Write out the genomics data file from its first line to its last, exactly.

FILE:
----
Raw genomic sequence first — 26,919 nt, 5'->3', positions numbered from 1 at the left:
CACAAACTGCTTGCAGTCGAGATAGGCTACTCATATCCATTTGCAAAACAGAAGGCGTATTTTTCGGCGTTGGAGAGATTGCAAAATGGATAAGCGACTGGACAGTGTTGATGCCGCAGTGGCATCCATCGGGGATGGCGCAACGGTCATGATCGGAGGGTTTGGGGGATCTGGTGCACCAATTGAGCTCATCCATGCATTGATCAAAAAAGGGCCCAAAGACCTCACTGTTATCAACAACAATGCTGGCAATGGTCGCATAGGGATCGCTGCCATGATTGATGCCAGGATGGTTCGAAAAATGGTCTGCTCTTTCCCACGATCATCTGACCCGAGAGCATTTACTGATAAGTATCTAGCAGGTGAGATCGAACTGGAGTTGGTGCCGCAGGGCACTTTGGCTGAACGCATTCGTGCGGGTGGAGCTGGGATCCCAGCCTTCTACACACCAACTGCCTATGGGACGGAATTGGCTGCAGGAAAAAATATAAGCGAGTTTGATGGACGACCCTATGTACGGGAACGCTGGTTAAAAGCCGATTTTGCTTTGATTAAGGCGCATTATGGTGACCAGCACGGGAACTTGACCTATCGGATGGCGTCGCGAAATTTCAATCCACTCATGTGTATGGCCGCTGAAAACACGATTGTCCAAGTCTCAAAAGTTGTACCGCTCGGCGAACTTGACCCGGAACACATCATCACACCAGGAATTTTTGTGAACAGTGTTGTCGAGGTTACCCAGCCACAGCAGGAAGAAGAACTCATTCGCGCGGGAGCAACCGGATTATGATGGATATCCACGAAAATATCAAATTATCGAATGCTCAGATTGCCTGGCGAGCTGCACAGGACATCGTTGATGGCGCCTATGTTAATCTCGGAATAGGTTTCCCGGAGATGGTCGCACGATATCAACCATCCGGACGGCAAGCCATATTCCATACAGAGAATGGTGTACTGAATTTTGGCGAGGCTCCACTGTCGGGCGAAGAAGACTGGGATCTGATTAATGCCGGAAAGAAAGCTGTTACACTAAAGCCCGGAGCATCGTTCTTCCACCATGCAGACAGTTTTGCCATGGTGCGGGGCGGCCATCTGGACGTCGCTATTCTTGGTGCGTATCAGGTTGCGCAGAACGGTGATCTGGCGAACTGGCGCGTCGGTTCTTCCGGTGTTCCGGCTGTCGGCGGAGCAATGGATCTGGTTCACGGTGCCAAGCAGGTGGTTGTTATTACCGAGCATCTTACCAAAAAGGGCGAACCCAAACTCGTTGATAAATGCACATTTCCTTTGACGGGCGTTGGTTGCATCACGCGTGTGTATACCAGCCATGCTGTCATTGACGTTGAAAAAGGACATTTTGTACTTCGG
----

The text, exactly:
Raw genomic sequence first — 26,919 nt, 5'->3', positions numbered from 1 at the left:
CACAAACTGCTTGCAGTCGAGATAGGCTACTCATATCCATTTGCAAAACAGAAGGCGTATTTTTCGGCGTTGGAGAGATTGCAAAATGGATAAGCGACTGGACAGTGTTGATGCCGCAGTGGCATCCATCGGGGATGGCGCAACGGTCATGATCGGAGGGTTTGGGGGATCTGGTGCACCAATTGAGCTCATCCATGCATTGATCAAAAAAGGGCCCAAAGACCTCACTGTTATCAACAACAATGCTGGCAATGGTCGCATAGGGATCGCTGCCATGATTGATGCCAGGATGGTTCGAAAAATGGTCTGCTCTTTCCCACGATCATCTGACCCGAGAGCATTTACTGATAAGTATCTAGCAGGTGAGATCGAACTGGAGTTGGTGCCGCAGGGCACTTTGGCTGAACGCATTCGTGCGGGTGGAGCTGGGATCCCAGCCTTCTACACACCAACTGCCTATGGGACGGAATTGGCTGCAGGAAAAAATATAAGCGAGTTTGATGGACGACCCTATGTACGGGAACGCTGGTTAAAAGCCGATTTTGCTTTGATTAAGGCGCATTATGGTGACCAGCACGGGAACTTGACCTATCGGATGGCGTCGCGAAATTTCAATCCACTCATGTGTATGGCCGCTGAAAACACGATTGTCCAAGTCTCAAAAGTTGTACCGCTCGGCGAACTTGACCCGGAACACATCATCACACCAGGAATTTTTGTGAACAGTGTTGTCGAGGTTACCCAGCCACAGCAGGAAGAAGAACTCATTCGCGCGGGAGCAACCGGATTATGATGGATATCCACGAAAATATCAAATTATCGAATGCTCAGATTGCCTGGCGAGCTGCACAGGACATCGTTGATGGCGCCTATGTTAATCTCGGAATAGGTTTCCCGGAGATGGTCGCACGATATCAACCATCCGGACGGCAAGCCATATTCCATACAGAGAATGGTGTACTGAATTTTGGCGAGGCTCCACTGTCGGGCGAAGAAGACTGGGATCTGATTAATGCCGGAAAGAAAGCTGTTACACTAAAGCCCGGAGCATCGTTCTTCCACCATGCAGACAGTTTTGCCATGGTGCGGGGCGGCCATCTGGACGTCGCTATTCTTGGTGCGTATCAGGTTGCGCAGAACGGTGATCTGGCGAACTGGCGCGTCGGTTCTTCCGGTGTTCCGGCTGTCGGCGGAGCAATGGATCTGGTTCACGGTGCCAAGCAGGTGGTTGTTATTACCGAGCATCTTACCAAAAAGGGCGAACCCAAACTCGTTGATAAATGCACATTTCCTTTGACGGGCGTTGGTTGCATCACGCGTGTGTATACCAGCCATGCTGTCATTGACGTTGAAAAAGGACATTTTGTACTTCGG